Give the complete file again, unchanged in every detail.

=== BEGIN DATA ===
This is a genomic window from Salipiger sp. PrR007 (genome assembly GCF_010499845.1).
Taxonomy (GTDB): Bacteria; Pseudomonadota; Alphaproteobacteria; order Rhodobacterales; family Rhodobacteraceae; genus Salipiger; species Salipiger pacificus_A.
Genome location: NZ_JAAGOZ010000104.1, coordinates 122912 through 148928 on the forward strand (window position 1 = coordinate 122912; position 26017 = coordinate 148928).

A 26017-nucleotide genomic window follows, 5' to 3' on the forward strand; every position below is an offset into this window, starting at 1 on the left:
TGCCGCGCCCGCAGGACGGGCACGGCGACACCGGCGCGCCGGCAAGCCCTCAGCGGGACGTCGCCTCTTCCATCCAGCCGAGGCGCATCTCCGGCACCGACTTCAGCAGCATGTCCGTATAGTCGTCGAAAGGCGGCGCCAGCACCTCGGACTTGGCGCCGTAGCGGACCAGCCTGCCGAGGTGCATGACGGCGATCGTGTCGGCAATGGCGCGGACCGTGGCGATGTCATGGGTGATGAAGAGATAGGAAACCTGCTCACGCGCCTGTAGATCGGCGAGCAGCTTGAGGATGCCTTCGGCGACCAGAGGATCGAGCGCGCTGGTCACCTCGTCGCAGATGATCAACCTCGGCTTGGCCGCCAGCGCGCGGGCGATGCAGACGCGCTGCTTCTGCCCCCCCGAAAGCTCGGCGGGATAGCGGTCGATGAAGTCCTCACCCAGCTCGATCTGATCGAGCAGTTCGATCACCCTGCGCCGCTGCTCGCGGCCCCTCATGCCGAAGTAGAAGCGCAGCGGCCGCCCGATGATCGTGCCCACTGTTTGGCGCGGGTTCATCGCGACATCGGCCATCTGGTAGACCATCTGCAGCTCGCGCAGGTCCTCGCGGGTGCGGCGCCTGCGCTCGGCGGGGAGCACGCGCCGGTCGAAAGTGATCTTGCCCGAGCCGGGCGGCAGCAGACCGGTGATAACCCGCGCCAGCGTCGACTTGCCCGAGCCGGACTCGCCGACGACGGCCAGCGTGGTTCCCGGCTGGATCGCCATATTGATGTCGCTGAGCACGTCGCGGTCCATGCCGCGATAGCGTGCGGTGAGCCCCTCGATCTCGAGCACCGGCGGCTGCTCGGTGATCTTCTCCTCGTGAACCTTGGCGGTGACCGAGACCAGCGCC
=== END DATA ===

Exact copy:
This is a genomic window from Salipiger sp. PrR007 (genome assembly GCF_010499845.1).
Taxonomy (GTDB): Bacteria; Pseudomonadota; Alphaproteobacteria; order Rhodobacterales; family Rhodobacteraceae; genus Salipiger; species Salipiger pacificus_A.
Genome location: NZ_JAAGOZ010000104.1, coordinates 122912 through 148928 on the forward strand (window position 1 = coordinate 122912; position 26017 = coordinate 148928).

A 26017-nucleotide genomic window follows, 5' to 3' on the forward strand; every position below is an offset into this window, starting at 1 on the left:
TGCCGCGCCCGCAGGACGGGCACGGCGACACCGGCGCGCCGGCAAGCCCTCAGCGGGACGTCGCCTCTTCCATCCAGCCGAGGCGCATCTCCGGCACCGACTTCAGCAGCATGTCCGTATAGTCGTCGAAAGGCGGCGCCAGCACCTCGGACTTGGCGCCGTAGCGGACCAGCCTGCCGAGGTGCATGACGGCGATCGTGTCGGCAATGGCGCGGACCGTGGCGATGTCATGGGTGATGAAGAGATAGGAAACCTGCTCACGCGCCTGTAGATCGGCGAGCAGCTTGAGGATGCCTTCGGCGACCAGAGGATCGAGCGCGCTGGTCACCTCGTCGCAGATGATCAACCTCGGCTTGGCCGCCAGCGCGCGGGCGATGCAGACGCGCTGCTTCTGCCCCCCCGAAAGCTCGGCGGGATAGCGGTCGATGAAGTCCTCACCCAGCTCGATCTGATCGAGCAGTTCGATCACCCTGCGCCGCTGCTCGCGGCCCCTCATGCCGAAGTAGAAGCGCAGCGGCCGCCCGATGATCGTGCCCACTGTTTGGCGCGGGTTCATCGCGACATCGGCCATCTGGTAGACCATCTGCAGCTCGCGCAGGTCCTCGCGGGTGCGGCGCCTGCGCTCGGCGGGGAGCACGCGCCGGTCGAAAGTGATCTTGCCCGAGCCGGGCGGCAGCAGACCGGTGATAACCCGCGCCAGCGTCGACTTGCCCGAGCCGGACTCGCCGACGACGGCCAGCGTGGTTCCCGGCTGGATCGCCATATTGATGTCGCTGAGCACGTCGCGGTCCATGCCGCGATAGCGTGCGGTGAGCCCCTCGATCTCGAGCACCGGCGGCTGCTCGGTGATCTTCTCCTCGTGAACCTTGGCGGTGACCGAGACCAGCGCC